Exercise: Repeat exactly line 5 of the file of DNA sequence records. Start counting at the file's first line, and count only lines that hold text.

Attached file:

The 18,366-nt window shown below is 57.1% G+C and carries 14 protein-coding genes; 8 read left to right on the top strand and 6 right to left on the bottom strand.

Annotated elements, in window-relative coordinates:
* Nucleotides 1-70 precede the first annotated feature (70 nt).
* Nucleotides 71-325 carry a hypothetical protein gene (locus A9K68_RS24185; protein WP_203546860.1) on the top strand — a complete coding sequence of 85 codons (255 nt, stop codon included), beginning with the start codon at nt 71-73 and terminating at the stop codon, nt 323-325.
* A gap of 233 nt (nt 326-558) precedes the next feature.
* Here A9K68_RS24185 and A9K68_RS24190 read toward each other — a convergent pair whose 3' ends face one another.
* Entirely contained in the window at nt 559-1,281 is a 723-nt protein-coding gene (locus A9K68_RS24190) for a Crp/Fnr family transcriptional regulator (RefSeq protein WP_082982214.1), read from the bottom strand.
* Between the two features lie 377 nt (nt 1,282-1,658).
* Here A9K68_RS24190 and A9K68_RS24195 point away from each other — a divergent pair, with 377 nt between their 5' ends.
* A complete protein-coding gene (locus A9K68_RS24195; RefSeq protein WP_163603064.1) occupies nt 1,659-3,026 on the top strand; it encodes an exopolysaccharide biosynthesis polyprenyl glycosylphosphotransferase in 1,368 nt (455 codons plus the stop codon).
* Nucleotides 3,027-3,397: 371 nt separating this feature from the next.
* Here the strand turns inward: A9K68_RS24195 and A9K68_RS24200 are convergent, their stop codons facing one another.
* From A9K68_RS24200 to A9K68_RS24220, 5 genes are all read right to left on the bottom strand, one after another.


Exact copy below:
* A gap of 233 nt (nt 326-558) precedes the next feature.